Late Quaternary monogenetic volcanoes along Río Salado, Sothwest Mendoza Province, Argentina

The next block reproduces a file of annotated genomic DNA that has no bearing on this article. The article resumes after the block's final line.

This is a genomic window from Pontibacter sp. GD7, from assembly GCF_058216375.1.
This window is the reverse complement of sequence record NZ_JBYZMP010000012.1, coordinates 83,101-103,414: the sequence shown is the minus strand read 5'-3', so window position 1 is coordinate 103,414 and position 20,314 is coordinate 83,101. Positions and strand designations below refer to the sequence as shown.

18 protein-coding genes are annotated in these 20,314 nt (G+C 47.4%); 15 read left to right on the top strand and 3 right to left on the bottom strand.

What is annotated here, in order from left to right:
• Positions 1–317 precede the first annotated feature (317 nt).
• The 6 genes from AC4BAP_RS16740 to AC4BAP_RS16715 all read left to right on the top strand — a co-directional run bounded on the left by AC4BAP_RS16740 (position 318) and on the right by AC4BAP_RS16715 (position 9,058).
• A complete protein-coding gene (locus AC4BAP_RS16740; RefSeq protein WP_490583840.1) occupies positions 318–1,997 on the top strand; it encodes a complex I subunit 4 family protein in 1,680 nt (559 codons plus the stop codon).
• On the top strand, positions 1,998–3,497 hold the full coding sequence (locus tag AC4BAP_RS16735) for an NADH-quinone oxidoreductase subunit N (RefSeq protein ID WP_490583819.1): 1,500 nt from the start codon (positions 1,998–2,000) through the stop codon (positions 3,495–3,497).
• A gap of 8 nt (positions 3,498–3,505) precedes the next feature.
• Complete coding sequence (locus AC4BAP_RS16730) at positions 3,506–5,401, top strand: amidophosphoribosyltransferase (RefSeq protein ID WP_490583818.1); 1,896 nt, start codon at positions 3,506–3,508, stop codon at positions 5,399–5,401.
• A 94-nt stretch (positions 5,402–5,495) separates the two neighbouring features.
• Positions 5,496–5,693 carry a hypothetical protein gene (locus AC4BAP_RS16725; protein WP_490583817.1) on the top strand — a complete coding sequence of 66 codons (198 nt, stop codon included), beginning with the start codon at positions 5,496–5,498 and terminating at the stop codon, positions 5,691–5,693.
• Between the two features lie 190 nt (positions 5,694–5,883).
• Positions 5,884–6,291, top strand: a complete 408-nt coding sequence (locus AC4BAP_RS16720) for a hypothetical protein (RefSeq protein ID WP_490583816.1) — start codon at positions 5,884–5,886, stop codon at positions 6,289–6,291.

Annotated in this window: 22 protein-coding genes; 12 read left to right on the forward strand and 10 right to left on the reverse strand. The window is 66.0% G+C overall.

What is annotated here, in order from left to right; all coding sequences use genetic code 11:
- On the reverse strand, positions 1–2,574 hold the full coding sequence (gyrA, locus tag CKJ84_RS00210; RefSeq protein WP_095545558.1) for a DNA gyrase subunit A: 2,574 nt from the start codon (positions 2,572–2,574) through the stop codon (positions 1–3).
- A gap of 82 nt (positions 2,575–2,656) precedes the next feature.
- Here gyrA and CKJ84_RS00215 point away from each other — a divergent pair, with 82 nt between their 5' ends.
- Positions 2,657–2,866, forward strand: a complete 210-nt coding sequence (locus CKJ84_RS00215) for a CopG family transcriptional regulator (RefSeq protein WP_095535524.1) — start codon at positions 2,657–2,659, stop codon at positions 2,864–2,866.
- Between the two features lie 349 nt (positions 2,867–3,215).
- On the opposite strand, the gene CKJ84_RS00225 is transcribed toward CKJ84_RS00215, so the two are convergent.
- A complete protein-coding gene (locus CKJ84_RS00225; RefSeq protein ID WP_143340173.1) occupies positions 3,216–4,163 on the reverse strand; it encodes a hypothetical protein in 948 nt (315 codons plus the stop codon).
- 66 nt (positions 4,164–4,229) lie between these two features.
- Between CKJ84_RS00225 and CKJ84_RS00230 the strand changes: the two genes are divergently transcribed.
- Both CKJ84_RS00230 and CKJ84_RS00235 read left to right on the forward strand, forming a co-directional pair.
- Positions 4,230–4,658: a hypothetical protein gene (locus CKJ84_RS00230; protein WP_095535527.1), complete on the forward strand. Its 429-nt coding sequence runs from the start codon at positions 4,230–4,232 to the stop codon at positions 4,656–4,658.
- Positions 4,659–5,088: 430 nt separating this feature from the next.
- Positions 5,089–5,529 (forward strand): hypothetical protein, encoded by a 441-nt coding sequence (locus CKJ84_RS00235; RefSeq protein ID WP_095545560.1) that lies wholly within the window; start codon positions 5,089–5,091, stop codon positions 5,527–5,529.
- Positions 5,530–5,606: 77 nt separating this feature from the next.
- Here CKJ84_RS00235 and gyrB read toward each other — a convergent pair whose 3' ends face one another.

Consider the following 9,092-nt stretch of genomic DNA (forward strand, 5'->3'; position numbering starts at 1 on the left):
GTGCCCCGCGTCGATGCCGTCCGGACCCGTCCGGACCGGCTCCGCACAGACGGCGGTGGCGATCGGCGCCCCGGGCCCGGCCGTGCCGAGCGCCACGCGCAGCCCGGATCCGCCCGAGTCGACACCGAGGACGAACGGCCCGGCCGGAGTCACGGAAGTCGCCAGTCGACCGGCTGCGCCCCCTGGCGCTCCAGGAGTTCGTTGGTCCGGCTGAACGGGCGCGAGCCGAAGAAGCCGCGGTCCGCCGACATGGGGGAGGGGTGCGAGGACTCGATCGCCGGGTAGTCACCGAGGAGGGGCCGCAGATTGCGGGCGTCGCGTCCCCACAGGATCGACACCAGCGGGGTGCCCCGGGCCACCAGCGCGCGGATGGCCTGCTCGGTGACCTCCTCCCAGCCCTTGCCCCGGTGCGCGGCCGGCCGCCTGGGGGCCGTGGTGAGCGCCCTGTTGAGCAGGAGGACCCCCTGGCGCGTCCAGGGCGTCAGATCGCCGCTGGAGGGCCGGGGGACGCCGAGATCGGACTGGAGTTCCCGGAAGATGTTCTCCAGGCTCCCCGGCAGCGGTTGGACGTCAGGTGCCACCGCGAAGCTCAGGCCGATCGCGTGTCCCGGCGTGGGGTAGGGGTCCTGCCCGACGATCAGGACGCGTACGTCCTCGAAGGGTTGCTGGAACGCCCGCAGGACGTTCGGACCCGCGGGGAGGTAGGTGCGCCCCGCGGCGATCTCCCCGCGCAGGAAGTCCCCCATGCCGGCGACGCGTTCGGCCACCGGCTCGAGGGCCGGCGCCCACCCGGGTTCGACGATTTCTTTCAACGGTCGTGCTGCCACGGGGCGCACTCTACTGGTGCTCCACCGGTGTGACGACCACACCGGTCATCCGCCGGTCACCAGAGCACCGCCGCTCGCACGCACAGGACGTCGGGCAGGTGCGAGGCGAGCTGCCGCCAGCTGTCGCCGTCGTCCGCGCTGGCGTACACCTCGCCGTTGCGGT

On the eastem flank of the Andes, to the north of Río Salado in southwest Mendoza Province (35º07'S-35º10'S), there are 4 monogenetic cones with blocky lava flows. A western group of small volcanoes, Hoyada, Lagunita and Loma Negra, with a total volume of -0.2 km3, are composed of amphibole-bearing basaltic andesite, and the eastem, more voluminous Hoyo Colorado volcano, with 0.44 km3 is composed of olivine (+ oxidised amphibole) basaltic andesite. Although data indicate they were emitted through successive, strombolian eruptions, they are overall coeval and the youngest Late Pleistocene volcanoes located in an "extra-Andean" setting, -70 km east of the main volcanic front. The magmas of the westem group of monogenetic cones show petrographic and geochemical characteristics that support processes of crustal interaction during ascent. In contrast, the magmas of the Hoyo Colorado volcano had a more direct ascent. Structural characteristics of the basement rocks to the volcanoes and the current seismotectonic activity of the Andes at this latitude indicate that the monogenetic cones of Río Salado were emplaced in a dominantly compressive tectonic regime.

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